Time to hit the road
Anthony Foxx’s career was zooming along — president of his class at Davidson College, law degree from New York University law school, jobs with the U.S. Department of Justice and House Judiciary Committee, two terms on the Charlotte City Council, the city’s youngest mayor — until he hit a few speed bumps. He wanted to raise the city’s prepared-food and drink tax to help pay for the Carolina Panthers’ renovation of Bank of America Stadium. The General Assembly said no. Not only that, but the legislature is close to taking control of Charlotte Douglas International Airport — sometimes called the jewel in the Queen City’s crown — from the city and giving it to a regional authority. He thinks Charlotte should raise property taxes to pay for an extension of a streetcar line. The City Council, even with fellow Democrats in the majority, doesn’t agree.
Foxx seemed feckless, foiled by both state and local government. Then a friend threw him a lifeline. President Barack Obama nominated him to become U.S. secretary of transportation, lauding Foxx for the streetcar project, airport expansion and plans to extend the city’s light-rail system. How much credit the mayor is due for any of that is debatable, but one thing isn’t: “They probably could have found other people more credentialed,” says Eric Heberlig, an associate professor of politics at UNC Charlotte. Foxx, however, makes a much better political chess piece.
The pick kills two birds with one stone, silencing critics who contend that Obama’s Cabinet is too white and that the president’s administration hasn’t done enough to raise the profiles of his party’s young politicians. Secretary of transportation is a plum job: Few in Washington want to cut its funding, and most the money it doles out. He’ll make valuable contacts, gain experience dealing with multibillion-dollar budgets and make friends in an industry that contributes huge sums to campaigns. Salisbury native Elizabeth Dole, appointed to the post by Ronald Reagan in 1983, became secretary of labor under George H.W. Bush and wound up as North Carolina’s first female U.S. senator. “He can skip steps on the ladder because he has a feather in his cap few others are going to have,” Heberlig says. “This gives a politically talented Democrat a chance to go somewhere.”
Compare Foxx’s nomination with that of Mel Watt, the 68-year-old congressman from Charlotte whom Obama picked to head the Federal Housing Finance Agency, which watches over Fannie Mae and Freddie Mac. He served on the House Financial Services Committee — giving him a better pedigree for the post than Foxx has for his — but Republicans are already attacking him. Many aren’t fond of Fannie and Freddie, which guarantee or own about half the nation’s mortgages — especially since the financial crisis. Then again, taking a controversial job after 20 years in Congress will likely be the capstone on Watt’s political career. But as secretary of transportation, 42-year-old Foxx just might be merging into Beltway traffic.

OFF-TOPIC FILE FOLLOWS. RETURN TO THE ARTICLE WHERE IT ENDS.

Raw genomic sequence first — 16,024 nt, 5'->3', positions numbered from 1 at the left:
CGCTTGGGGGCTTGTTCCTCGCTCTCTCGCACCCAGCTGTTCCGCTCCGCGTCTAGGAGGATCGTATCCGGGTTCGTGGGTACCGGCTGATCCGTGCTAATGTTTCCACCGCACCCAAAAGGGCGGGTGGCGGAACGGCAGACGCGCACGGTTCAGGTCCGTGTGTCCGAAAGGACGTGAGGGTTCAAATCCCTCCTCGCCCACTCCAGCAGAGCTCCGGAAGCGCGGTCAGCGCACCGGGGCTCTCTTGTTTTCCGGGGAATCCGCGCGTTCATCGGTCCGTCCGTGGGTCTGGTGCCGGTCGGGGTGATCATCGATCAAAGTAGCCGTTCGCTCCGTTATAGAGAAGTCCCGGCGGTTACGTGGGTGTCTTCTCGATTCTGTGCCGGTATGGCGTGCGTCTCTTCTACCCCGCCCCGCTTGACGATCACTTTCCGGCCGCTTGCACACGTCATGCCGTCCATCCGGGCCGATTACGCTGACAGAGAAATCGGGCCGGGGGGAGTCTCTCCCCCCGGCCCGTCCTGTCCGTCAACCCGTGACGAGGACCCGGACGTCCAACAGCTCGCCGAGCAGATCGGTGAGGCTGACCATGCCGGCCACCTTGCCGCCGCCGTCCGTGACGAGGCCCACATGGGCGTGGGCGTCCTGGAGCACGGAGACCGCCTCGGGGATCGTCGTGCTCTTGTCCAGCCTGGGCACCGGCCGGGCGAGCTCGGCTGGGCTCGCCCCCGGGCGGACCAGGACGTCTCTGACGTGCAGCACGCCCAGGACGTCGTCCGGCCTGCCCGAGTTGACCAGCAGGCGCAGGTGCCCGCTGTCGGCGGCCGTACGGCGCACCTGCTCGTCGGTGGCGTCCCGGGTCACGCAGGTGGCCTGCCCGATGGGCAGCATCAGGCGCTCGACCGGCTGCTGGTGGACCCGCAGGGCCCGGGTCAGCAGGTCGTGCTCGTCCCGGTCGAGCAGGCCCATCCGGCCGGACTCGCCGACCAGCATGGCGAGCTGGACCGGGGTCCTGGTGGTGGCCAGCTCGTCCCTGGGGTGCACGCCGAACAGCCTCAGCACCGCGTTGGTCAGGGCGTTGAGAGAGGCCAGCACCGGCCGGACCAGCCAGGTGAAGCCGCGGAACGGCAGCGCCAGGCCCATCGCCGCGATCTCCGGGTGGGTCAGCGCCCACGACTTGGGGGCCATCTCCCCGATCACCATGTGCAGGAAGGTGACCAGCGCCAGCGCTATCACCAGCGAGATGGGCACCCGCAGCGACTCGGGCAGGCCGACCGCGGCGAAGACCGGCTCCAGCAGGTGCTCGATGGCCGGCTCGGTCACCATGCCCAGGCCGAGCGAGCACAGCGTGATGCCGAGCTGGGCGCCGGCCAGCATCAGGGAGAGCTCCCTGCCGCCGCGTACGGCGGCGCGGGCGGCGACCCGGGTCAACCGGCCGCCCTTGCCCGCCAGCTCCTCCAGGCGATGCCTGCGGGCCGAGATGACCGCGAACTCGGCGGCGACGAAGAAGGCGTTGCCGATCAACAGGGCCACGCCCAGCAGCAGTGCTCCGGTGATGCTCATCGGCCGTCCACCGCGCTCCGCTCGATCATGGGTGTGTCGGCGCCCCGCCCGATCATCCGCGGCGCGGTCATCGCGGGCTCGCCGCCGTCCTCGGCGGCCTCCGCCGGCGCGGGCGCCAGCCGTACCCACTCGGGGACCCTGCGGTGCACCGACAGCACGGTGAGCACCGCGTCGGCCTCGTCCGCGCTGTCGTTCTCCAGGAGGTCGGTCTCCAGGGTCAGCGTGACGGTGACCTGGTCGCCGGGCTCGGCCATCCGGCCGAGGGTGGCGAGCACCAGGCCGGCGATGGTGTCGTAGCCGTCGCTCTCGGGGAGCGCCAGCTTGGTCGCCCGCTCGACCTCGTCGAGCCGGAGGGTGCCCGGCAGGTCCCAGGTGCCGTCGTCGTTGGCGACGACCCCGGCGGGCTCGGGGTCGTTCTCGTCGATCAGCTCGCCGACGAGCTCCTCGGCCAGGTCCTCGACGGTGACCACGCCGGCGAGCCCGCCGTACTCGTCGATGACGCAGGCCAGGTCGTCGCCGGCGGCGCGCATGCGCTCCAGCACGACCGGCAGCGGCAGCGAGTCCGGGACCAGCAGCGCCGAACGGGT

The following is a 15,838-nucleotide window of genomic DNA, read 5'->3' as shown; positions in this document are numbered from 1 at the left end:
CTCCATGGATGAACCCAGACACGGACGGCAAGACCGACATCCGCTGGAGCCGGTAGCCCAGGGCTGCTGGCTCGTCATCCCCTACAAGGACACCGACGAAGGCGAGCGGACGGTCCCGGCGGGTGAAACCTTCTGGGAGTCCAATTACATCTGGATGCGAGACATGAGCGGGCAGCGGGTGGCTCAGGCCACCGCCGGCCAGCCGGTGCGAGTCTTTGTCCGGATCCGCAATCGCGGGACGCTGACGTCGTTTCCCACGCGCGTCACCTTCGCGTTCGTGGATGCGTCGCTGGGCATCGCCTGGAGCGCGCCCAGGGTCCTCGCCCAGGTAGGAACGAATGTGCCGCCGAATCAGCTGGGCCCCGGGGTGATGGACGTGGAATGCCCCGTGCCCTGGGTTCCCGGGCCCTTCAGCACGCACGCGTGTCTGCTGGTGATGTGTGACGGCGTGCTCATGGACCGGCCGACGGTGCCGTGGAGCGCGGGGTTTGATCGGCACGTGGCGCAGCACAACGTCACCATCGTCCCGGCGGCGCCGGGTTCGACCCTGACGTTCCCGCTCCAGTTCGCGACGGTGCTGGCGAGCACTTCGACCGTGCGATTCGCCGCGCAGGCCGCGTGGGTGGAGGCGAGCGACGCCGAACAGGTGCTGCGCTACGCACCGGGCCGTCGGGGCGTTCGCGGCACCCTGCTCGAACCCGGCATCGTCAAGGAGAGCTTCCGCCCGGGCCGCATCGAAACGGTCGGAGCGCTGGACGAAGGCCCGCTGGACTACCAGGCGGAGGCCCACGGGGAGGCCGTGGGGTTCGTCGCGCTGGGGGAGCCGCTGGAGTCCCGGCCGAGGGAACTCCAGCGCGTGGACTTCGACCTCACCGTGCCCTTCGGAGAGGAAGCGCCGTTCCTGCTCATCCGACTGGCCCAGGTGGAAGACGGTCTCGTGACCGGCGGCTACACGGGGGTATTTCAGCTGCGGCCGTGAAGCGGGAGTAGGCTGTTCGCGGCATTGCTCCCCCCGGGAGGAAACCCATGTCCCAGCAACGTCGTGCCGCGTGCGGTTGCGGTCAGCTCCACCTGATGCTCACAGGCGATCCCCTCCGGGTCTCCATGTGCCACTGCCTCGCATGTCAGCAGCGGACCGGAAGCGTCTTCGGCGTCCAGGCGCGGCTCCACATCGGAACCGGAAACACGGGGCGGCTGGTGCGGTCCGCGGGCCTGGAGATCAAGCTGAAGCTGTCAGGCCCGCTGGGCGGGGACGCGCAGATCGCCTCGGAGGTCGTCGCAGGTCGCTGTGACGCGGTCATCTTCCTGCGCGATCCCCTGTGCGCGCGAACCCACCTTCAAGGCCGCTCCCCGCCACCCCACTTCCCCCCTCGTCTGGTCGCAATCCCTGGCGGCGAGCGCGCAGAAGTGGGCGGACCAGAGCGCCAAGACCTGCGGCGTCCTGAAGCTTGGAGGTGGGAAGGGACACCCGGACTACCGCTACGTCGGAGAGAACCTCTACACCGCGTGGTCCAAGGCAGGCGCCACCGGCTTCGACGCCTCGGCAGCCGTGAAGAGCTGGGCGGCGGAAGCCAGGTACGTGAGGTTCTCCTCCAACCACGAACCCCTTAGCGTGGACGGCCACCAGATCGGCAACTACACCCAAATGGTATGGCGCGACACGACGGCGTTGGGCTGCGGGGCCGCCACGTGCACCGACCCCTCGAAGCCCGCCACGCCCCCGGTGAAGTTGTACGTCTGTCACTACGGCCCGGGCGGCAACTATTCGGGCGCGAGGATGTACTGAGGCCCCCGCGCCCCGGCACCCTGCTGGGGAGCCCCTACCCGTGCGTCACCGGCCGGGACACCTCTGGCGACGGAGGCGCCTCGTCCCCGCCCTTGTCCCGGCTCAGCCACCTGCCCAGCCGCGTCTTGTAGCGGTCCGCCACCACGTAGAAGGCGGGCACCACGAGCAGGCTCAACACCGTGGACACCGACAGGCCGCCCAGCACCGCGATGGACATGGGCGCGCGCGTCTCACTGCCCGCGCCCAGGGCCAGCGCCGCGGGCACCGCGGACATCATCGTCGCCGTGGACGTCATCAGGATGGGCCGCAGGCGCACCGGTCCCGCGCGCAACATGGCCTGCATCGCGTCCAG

CHARLOTTE — Chiquita Brands International named Rick Frier chief financial officer. He succeeds Brian Kocher, who moved into the new position of chief operating officer. Frier was CFO of St. Petersburg, Fla.-based Catalina Marketing, which works with retailers and consumer-product companies.
GASTONIA — Caromont Health’s board fired CEO Randy Kelley after the health system’s “Cheat Death” marketing campaign created controversy. He had clashed with medical staff and local elected officials. Chief Operating Officer Doug Luckett was named interim CEO.
CHARLOTTE — Greenwich, Conn.-based Starwood Capital Group partnered with Mountain Lakes, N.J.-based Vision Equities to purchase One Wells Fargo Center — a downtown office tower and former headquarters of Wachovia Corp. — for $245 million from Charlotte-based Childress Klein Properties. An Israeli real-estate firm backed out of buying the tower, which is 98% leased, last year.
CHARLOTTE — Pactera Technology International, a Beijing-based technology-services company and information-technology consultant, will add 200 to its local workforce of 60 within three years. The company will establish its U.S. IT-services headquarters here.
CHARLOTTE — Babcock & Wilcox will receive $150 million over five years as part of a federal grant from the Department of Energy to help it develop small nuclear reactors.
CHARLOTTE — Sonic Automotive named Heath Byrd chief financial officer, promoting him from chief information officer of the company, which has more than 100 car dealerships. He replaces David Cosper, who retired.